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Two-lined Leather-wing Beetle (Atalantycha bilineata)


Detailing the physical features, habits, territorial reach and other identifying qualities of the Two-lined Leather-wing Beetle.

 Updated: 8/23/2019; Authored By Staff Writer; Content ¬©www.InsectIdentification.org




Two-lined Leather-wing Beetles are fine firefly mimics, but they are really soldiers at heart.



Two-lined Leather-wing Beetle Videos



A Two-lined Leather-wing Beetle walking around

A black elytra and an orange thorax give this beetle a resemblance to a variety of fireflies. The most obvious physical difference is the presence of two black lines or spots on that orange thorax instead of one central spot seen in virtually every kind of firefly. The orange head has black eyes and a black line between them. Its satiny black elytra are soft and flexible, not stiff like other types of beetles, so it is often referred to as a leather-wing. The Two-lined Leather-wing is a member of the Soldier Beetle family and does not light up.

Like most Soldier Beetles, it eats other insects, but is also a great pollinator. Look for adults on the flowers of viburnum shrubs like red haw. There they hunt for meals while also spreading pollen. Soldier Beetles also have a chemical defense when threatened. Glands by the rear end can secrete cantharidin, a substance that can cause blisters. Most adults are found in hardwood forests where mating occurs and fertilized eggs are laid on or near decaying wood. Two-lined Leather-wings are great garden friends that are best left alone to do their duty.
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Taxonomic Hierarchy
Kingdom: Animalia
  Phylum: Arthropoda
    Class: Insecta
      Order: Coleoptera
        Family: Cantharidae
          Genus: Atalantycha
            Species: bilineata
Identifying Information
Scientific Name: Atalantycha bilineata
Other Name(s): Two-lined Cantharid
Category: Beetle
Size (Adult; Length): 6mm to 9mm (0.23in to 0.35in)
Colorwheel Graphic Colors: black, orange, red
Descriptors: flying, twin black spots, two dots, firefly, pollinator, beneficial, blister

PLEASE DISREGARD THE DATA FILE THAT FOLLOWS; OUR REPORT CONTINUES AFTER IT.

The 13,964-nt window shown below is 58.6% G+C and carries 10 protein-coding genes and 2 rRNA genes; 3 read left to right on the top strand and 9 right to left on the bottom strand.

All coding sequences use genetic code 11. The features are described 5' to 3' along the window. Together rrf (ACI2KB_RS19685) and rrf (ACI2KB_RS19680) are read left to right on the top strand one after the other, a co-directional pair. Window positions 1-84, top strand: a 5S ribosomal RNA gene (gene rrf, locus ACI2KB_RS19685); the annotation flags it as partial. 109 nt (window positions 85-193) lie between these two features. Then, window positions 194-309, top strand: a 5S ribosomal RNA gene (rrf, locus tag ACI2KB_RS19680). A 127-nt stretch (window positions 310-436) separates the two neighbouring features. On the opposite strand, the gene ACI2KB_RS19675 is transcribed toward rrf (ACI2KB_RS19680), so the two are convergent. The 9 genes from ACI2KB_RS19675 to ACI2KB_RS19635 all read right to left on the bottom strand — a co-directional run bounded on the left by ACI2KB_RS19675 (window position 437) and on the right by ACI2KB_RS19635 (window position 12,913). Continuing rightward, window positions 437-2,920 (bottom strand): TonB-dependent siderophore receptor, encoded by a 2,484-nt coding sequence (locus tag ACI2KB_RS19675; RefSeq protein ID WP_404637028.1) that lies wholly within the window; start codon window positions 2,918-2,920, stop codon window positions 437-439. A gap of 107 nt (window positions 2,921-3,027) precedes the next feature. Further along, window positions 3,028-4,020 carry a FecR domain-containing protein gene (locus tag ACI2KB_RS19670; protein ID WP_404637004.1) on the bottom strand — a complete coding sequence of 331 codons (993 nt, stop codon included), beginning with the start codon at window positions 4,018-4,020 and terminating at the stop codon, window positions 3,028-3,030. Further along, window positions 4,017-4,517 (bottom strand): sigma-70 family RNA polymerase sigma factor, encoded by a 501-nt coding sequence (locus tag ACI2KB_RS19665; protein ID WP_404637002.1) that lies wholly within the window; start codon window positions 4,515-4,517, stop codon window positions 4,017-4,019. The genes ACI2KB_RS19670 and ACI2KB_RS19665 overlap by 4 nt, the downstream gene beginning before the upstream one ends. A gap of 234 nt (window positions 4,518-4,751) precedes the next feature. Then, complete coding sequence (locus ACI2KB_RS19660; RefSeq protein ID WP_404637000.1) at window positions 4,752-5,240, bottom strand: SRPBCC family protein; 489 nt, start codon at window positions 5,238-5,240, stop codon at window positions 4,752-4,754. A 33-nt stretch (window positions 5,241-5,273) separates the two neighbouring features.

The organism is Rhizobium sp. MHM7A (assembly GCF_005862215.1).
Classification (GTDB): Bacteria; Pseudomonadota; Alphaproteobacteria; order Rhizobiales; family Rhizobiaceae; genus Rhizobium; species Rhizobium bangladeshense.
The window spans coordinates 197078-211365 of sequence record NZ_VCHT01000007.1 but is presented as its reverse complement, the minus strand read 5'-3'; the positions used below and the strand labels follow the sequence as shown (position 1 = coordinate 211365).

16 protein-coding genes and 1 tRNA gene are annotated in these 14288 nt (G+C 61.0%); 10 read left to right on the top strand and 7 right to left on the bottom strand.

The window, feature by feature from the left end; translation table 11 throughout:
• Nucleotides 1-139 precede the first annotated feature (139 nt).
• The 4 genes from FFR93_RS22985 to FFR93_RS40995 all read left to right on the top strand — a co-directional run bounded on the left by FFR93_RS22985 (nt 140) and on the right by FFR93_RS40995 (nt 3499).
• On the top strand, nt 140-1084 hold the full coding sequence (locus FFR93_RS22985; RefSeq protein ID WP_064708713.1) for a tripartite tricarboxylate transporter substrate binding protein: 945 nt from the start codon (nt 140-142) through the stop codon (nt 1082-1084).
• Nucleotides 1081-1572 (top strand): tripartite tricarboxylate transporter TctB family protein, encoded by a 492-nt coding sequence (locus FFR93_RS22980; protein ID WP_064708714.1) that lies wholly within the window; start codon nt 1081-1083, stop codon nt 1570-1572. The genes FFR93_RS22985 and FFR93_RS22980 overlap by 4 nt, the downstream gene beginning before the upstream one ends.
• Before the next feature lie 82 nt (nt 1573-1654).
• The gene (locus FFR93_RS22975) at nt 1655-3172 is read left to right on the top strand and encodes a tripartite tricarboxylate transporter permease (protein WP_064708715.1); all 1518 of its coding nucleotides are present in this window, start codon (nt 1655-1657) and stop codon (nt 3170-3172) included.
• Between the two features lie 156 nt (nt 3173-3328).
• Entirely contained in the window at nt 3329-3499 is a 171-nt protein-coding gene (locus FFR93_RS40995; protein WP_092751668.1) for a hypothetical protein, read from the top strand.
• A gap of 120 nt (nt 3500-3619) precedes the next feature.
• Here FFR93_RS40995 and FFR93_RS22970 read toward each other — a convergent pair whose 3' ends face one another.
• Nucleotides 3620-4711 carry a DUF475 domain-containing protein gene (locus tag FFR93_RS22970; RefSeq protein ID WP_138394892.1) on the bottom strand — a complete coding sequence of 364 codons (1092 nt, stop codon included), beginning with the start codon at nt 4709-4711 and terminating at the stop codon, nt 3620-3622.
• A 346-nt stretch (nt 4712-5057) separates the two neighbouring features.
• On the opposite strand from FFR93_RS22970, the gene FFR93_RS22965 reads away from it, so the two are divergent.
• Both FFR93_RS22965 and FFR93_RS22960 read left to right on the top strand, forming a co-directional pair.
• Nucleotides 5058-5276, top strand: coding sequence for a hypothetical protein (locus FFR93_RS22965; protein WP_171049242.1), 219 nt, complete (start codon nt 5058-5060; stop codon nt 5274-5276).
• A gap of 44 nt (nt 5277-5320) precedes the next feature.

Territorial Map
Alaska  
Hawaii  
Prince Edward Is.  
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Territorial Reach (A-to-Z)
Alabama
Alaska
Arizona
Arkansas
California
Colorado
Connecticut
Delaware
Florida
Georgia
Hawaii
Idaho
Illinois
Indiana
Iowa
Kansas
Kentucky
Louisiana
Maine
Maryland
Massachusetts
Michigan
Minnesota
Mississippi
Missouri
Montana
Nebraska
Nevada
New Hampshire
New Jersey
New Mexico
New York
North Carolina
North Dakota
Ohio
Oklahoma
Oregon
Pennsylvania
Rhode Island
South Carolina
South Dakota
Tennessee
Texas
Utah
Vermont
Virginia
Washington
West Virginia
Wisconsin
Wyoming
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Alberta
British Columbia
Manitoba
New Brunswick
Newfoundland and Labrador
Nova Scotia
Ontario
Prince Edward Island
Quebec
Saskatchewan
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Mexico
Note: An insect's reach is not limited by lines drawn on a map and therefore species may appear in areas, regions and/or states beyond those listed above as they are driven by environmental factors (such as climate change), available food supplies and mating patterns. Grayed-out selections indicate that the subject in question has not been reported in that particular territory. U.S. states and Canadian provinces / territories are clickable to their respective bug listings.




Beetle Anatomy
Graphic showing basic anatomy of a common North American Beetle insect
1
Antennae: Beetles have a pair of antennae on the head used as sensors.
2
Head: The head is home to the insect's eyes, antennae, and mandibles (jaws).
3
Thorax: Holds the three pairs of legs as well as vital internal organs.
4
Elytron: One of two wing cases on a Beetle that protects its wings (plural: elytra).
5
Wings: Appendages used for flying and kept under the elytra until needed.
6
Abdomen: Houses organs related to circulation, reproduction, and excretion.
7
Legs: Beetles have three pairs of legs located at the thorax, numbering six legs in all.